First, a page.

Ontology-Based Virtual Communities Model for the Knowledge Management System Environment: Ontology Design

Ontology-Based Virtual Communities Model for the Knowledge Management System Environment: Ontology Design

Zeti Darleena Eri (Universiti Teknologi MARA, Malaysia & Universiti Putra Malaysia, Malaysia), Rusli Abdullah (Universiti Putra Malaysia, Malaysia), Marzanah A. Jabar (Universiti Putra Malaysia, Malaysia), Masrah Azrifah Azmi Murad (Universiti Putra Malaysia, Malaysia) and Amir Mohamed Talib (Universiti Putra Malaysia, Malaysia)
DOI: 10.4018/978-1-4666-1993-7.ch019


Virtual communities are gaining attention in many organizations, particularly in Institutes of Higher Learning (IHL). The research communities in IHL have similar research practices and often form groups to collaborate in research activities. With proper Internet infrastructure, research communities form virtual communities to share knowledge and find the highest number of potential people to collaborate. However, studies to understand these research communities either in research activities or capturing changes in the communities are lacking. The study of virtual communities is crucial to properly manage group knowledge and enable social interaction using a tool to enable socialization. Ontology design of virtual communities can be used as a form to formalize research communities. Based on the Knowledge Management (KM) approach of finding the right knowledge and the right people to work, a model called the OntoVC-KMS is proposed. The main objective of this chapter is to address the following questions: 1) What constitutes virtual communities among research communities in IHL? 2) How can virtual communities be formalized using ontology? and 3) Can a KM system support virtual communities in IHL for research communities and practices? To provide the answers, the authors conduct a literature review and develop an ontology design using the ontology development approach of related research. Finally, this chapter describes an approach that promotes ontology design in an organization that focuses on communities and socialization in an IHL.
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Organizational knowledge in an organization, such as an Institute of Higher Learning (IHL), produces a large number of knowledge artefacts (i.e. research products, publications, patents) from its research communities. In addition, the amount of knowledge artefacts will increase over time when the research activities of knowledge sharing, social interaction, and collaboration among research communities grow. Thus, research activities can become more complex when research communities are evolving in amount and volume. Many researchers who participate in research activities are using Internet technologies and the World Wide Web as a platform for communicating, sharing resources, and collaborating among each other. These research communities that use the Internet and WWW as a platform for communication and collaboration are also referred to as virtual communities.

Virtual communities are gaining attention among many organizational knowledge practitioners due to the advancement of Internet technologies and capitalization of know-how (Jabar, 2007). The IHLs face challenges in capturing and managing knowledge contents from virtual communities to maintain competitive. Moreover, finding the right knowledge is crucial, and working with the right people in collaborations (Schubert & Koch, 2002) will increase productivity. This is the Knowledge Management (KM) perspective that Holm (2001) has proposed and that we adopt in this study. KM manages organizational knowledge, but managing knowledge requires both social perspective and technical perspectives (Koh, Kim, Butler, & Bock, 2007) that are able to capture individual and group tacit knowledge (Mohamed, Lee, & Salim, 2004). The perspectives of individual and group tacit knowledge are often isolated when designing a KM system. In order to understand the virtual communities in IHL, the need to formalize virtual communities is crucial because virtual communities are complex social systems and a KM system can support these virtual communities.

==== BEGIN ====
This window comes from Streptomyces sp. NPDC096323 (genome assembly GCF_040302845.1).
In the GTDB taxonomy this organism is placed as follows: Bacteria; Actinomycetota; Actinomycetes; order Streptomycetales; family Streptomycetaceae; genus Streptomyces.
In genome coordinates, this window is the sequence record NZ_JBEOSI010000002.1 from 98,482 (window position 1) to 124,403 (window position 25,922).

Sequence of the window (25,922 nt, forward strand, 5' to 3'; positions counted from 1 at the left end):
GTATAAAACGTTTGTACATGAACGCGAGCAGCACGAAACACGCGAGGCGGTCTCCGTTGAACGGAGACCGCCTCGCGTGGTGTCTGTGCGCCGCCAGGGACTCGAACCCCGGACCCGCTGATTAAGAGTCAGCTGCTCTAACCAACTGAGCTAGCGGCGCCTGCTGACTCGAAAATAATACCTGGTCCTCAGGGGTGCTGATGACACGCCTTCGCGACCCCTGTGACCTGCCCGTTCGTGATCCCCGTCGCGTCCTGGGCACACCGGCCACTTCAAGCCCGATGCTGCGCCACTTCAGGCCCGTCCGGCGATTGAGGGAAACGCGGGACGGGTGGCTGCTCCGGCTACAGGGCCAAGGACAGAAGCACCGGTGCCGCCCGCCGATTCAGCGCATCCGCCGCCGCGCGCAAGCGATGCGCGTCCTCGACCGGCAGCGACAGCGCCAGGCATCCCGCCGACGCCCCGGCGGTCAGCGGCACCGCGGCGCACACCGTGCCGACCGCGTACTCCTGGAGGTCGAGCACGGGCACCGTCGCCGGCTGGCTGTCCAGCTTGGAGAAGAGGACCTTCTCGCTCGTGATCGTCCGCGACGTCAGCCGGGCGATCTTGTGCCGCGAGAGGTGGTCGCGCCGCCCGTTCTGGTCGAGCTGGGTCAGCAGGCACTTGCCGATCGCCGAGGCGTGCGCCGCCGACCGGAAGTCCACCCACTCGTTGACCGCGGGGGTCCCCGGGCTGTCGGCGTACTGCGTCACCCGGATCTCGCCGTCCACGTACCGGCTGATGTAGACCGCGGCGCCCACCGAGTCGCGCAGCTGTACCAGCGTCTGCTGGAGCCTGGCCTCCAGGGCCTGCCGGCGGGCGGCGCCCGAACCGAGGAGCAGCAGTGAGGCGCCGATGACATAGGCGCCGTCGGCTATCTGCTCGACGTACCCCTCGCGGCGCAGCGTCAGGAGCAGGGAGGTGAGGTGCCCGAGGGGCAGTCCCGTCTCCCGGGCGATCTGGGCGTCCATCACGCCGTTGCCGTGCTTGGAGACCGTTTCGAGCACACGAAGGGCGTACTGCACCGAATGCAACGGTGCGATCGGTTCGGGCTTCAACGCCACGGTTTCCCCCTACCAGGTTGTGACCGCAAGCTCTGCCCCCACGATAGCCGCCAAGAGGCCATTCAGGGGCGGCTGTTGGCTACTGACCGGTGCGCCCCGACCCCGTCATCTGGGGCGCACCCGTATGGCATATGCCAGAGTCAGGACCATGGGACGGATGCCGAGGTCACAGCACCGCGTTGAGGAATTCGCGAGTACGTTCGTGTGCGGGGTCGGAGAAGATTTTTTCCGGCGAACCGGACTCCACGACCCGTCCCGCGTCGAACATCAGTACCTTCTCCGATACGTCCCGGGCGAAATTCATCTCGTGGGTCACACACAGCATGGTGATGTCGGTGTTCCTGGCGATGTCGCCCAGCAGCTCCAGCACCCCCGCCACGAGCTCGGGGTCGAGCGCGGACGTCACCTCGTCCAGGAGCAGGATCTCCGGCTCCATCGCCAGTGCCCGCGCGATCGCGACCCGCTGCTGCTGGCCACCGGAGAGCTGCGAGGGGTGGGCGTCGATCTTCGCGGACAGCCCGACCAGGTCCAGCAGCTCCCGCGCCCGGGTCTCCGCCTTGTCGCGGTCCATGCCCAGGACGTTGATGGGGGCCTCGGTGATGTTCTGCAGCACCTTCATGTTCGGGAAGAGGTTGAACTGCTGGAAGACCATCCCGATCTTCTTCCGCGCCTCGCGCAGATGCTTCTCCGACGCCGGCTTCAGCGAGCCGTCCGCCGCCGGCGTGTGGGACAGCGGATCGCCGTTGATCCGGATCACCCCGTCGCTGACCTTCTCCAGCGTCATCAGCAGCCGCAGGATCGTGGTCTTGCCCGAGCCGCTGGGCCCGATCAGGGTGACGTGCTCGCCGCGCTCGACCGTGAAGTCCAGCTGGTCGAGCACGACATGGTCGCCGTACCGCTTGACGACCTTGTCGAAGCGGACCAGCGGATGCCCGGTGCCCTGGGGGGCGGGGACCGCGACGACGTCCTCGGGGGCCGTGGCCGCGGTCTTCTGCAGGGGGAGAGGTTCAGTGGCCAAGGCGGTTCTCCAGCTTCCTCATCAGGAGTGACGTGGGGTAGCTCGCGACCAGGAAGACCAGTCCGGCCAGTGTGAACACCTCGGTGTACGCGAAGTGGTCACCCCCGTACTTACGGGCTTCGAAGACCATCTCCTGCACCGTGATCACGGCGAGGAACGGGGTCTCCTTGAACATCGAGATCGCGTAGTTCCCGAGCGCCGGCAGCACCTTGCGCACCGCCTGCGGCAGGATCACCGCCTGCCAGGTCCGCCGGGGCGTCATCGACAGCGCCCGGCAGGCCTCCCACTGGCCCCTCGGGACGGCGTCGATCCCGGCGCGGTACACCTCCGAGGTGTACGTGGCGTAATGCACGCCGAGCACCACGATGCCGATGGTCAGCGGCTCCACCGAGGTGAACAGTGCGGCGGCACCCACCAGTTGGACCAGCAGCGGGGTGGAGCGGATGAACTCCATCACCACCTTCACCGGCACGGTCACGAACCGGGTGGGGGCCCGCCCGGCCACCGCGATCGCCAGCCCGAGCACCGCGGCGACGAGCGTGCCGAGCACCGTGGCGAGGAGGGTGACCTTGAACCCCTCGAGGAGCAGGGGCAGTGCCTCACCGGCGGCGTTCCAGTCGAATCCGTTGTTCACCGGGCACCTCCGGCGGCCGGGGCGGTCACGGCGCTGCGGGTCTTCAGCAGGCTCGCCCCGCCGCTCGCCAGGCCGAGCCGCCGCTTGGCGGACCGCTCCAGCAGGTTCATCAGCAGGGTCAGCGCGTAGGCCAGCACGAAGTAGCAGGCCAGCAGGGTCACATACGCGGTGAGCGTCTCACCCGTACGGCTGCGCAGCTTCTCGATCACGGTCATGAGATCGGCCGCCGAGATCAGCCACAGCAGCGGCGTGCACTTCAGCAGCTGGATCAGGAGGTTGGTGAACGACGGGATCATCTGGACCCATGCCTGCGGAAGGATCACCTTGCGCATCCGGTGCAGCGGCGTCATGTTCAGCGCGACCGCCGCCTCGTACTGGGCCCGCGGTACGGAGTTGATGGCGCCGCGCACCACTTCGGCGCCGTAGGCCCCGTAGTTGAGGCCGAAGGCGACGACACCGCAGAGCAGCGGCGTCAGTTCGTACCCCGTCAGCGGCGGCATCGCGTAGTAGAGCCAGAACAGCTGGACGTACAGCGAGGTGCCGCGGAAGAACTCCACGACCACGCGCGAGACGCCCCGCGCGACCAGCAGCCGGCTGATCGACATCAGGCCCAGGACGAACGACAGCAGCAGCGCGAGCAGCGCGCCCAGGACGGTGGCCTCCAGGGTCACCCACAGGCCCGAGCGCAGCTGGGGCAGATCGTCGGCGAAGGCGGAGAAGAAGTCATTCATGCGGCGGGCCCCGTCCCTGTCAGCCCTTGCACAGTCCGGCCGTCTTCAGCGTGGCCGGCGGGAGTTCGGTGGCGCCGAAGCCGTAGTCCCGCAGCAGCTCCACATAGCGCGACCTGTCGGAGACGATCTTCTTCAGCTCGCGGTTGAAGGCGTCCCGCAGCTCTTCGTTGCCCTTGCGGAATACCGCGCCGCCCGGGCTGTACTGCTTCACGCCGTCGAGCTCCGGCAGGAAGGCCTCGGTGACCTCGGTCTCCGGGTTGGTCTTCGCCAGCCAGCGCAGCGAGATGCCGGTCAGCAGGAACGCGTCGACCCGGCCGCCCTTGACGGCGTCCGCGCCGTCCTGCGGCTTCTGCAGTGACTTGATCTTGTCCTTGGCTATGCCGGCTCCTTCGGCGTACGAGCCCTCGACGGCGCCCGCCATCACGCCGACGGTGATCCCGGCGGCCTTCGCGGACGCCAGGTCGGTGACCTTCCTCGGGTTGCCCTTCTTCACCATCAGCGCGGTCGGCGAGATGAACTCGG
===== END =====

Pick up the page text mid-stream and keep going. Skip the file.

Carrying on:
Ontology may be used for different purposes in different communities. When KM uses ontology to enable knowledge sharing, then ontology can be defined as a specification of a conceptualization (Gruber, 1993). The specification of a conceptualization is used for making ontological commitments, which is an agreement to consistently use the shared vocabulary and understanding of the specified ontology (Jurisica, Mylopoulos, & Yu, 2004). Jurisica, Mylopoulus, and Yu (2004) stated that the study of ontology in KM benefits the ontology used in other fields such as the following:

  • Artificial Intelligence: Representing knowledge in computational procedures and heuristics

  • Software Engineering: Presenting knowledge in the form of software requirements, design decisions and rationale for a software system

  • Database Management Systems: Supporting the representation and management of huge simple knowledge (i.e. data, information)

  • Information Systems: Capturing the meaning of information in terms of conceptual information models; offering the semantic terms for modelling applications and structuring information with the support of the generic abstraction (i.e. generalization, aggregation, classification); and providing extensive reports for users

  • Computer Science: Advanced computation based on the semantics of a conceptual model with extensive functions (e.g. navigation, search, retrieval, update, inference on semantics of relationship).

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